Directing, variety, music or comedy special: Glenn Weiss, 65th Annual Tony Awards, CBS.

List of winners at Sunday’s 64th annual Primetime Emmy Awards presented by the Academy of Television Arts & Sciences:

Drama series: “Homeland,” Showtime.

Actress, drama series: Claire Danes, “Homeland,” Showtime.

Actor, drama series: Damian Lewis, “Homeland,” Showtime.

Supporting actor, drama series: Aaron Paul, “Breaking Bad,” AMC.

Supporting actress, drama series: Maggie Smith, “Downton Abbey,” PBS.

Writing, drama series: Alex Gansa, Howard Gordon, Gideon Raff, “Homeland,” Showtime.

Directing, drama series: Tim Van Patten, “Boardwalk Empire,” HBO.

Comedy series: “Modern Family,” ABC.

Actor, comedy series: Jon Cryer, “Two and a Half Men,” CBS.

Actress, comedy series: Julia Louis-Dreyfus, “Veep,” HBO.

Supporting actress, comedy series: Julie Bowen, “Modern Family,” ABC.

Supporting actor, comedy series: Eric Stonestreet, “Modern Family,” ABC.

Writing, comedy series: Louis C.K, “Louie,” FX Networks.

Directing, comedy series: Steven Levitan, “Modern Family,” ABC.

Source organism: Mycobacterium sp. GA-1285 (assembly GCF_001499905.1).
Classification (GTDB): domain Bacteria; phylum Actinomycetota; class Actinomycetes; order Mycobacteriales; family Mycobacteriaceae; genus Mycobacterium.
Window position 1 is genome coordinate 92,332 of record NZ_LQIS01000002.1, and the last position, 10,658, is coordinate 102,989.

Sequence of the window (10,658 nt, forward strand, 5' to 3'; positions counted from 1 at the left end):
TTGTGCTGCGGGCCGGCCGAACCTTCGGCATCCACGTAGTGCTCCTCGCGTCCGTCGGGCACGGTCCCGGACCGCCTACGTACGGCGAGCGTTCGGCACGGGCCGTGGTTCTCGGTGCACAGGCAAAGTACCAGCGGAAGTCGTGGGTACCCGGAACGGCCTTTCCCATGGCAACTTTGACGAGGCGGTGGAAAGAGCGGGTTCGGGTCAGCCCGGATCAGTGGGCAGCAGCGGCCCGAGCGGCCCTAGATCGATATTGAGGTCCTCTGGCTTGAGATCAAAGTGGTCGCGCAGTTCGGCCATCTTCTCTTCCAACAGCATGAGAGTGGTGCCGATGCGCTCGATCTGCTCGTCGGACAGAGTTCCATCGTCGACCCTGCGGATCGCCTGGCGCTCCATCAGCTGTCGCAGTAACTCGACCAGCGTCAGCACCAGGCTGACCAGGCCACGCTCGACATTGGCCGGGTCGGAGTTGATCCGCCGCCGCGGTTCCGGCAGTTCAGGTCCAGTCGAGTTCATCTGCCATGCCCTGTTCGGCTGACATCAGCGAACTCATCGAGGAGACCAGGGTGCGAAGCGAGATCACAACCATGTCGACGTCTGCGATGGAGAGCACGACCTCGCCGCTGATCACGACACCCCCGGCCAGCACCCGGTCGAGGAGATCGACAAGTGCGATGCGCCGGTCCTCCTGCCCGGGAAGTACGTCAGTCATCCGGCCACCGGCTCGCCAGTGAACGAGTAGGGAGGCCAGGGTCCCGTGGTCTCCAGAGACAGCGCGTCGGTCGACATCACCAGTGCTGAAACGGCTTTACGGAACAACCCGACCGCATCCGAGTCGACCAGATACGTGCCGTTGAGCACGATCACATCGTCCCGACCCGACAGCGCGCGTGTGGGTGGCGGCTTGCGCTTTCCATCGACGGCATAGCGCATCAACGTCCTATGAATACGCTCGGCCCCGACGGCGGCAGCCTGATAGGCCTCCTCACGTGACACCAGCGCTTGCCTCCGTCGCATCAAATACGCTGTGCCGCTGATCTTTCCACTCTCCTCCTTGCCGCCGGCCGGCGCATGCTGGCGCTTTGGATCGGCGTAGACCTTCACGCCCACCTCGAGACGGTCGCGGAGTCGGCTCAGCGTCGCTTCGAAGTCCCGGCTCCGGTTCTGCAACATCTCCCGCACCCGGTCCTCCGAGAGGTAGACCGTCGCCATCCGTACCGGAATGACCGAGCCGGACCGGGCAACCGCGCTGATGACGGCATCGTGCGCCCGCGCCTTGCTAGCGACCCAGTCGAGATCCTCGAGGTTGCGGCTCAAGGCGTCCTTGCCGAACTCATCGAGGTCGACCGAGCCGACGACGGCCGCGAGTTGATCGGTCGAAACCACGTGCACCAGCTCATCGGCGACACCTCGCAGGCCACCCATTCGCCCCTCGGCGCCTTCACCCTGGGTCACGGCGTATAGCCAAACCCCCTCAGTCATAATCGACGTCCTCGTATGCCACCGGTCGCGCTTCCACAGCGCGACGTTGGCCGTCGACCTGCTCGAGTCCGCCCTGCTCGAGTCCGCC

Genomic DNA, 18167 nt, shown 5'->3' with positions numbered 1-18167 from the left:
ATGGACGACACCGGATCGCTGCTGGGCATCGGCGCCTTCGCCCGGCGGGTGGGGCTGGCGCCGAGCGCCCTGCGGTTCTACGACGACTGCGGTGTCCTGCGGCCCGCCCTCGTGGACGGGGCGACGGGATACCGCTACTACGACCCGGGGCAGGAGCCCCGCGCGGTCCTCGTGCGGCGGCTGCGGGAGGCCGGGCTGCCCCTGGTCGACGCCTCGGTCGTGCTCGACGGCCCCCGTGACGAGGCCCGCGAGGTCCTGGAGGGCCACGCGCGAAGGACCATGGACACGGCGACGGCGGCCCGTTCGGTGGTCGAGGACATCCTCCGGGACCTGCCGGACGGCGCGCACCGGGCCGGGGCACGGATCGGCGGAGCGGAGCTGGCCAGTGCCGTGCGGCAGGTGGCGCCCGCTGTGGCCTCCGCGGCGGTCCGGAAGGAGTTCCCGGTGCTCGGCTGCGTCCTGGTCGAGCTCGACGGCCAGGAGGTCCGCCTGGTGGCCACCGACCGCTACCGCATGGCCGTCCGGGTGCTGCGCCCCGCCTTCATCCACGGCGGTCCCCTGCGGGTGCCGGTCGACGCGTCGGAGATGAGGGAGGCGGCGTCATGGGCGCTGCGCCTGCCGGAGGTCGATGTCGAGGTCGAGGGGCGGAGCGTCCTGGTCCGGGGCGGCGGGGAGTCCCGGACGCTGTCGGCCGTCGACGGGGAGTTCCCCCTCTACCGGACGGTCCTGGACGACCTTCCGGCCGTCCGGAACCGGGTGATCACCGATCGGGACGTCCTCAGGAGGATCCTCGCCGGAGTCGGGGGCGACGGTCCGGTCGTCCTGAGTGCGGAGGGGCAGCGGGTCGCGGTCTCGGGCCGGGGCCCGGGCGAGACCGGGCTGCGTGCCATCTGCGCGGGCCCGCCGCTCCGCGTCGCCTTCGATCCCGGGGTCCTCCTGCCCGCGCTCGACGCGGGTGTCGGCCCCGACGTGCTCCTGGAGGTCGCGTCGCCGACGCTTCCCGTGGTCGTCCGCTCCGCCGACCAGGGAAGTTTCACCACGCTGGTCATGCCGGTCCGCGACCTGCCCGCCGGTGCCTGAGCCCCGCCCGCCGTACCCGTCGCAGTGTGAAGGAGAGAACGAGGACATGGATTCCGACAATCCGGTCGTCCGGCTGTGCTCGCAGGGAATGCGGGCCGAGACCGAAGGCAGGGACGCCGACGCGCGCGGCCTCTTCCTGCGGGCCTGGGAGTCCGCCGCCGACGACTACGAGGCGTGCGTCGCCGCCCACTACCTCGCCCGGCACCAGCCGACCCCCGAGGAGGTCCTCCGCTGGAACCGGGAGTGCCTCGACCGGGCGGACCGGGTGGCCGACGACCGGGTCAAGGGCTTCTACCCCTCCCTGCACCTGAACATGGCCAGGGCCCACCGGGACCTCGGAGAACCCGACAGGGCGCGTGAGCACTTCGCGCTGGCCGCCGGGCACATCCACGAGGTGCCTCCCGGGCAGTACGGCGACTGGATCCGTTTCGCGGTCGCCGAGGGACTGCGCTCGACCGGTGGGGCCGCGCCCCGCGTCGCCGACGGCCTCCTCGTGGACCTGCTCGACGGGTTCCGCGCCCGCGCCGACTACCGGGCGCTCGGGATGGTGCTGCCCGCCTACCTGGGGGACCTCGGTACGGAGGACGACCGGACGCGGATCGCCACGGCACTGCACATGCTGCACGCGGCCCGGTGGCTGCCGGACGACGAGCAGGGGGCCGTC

Miniseries or movie: “Game Change,” HBO.

Actress, miniseries or movie: Julianne Moore, “Game Change,” HBO.

Actor, miniseries or movie: Kevin Costner, “Hatfields & -McCoys,” History.

Supporting actress, miniseries or movie: Jessica Lange, “American Horror Story,” FX Networks.

Supporting actor, miniseries or movie: Tom Berenger, “Hatfields & McCoys,” History.

Directing, miniseries, movie or dramatic special: Jay Roach, “Game Change,” HBO.

Writing, miniseries, movie or dramatic special: Danny Strong, “Game Change,” HBO.

Reality-competition program: “The Amazing Race,” CBS.

Host, reality-competition program: Tom Bergeron, “Dancing With the Stars,” ABC.

Variety, music or comedy series: “The Daily Show With Jon Stewart,” Comedy Central.

Writing for a variety special: Louis C.K., “Louis C.K. Live at the Beacon Theatre,” FX Networks.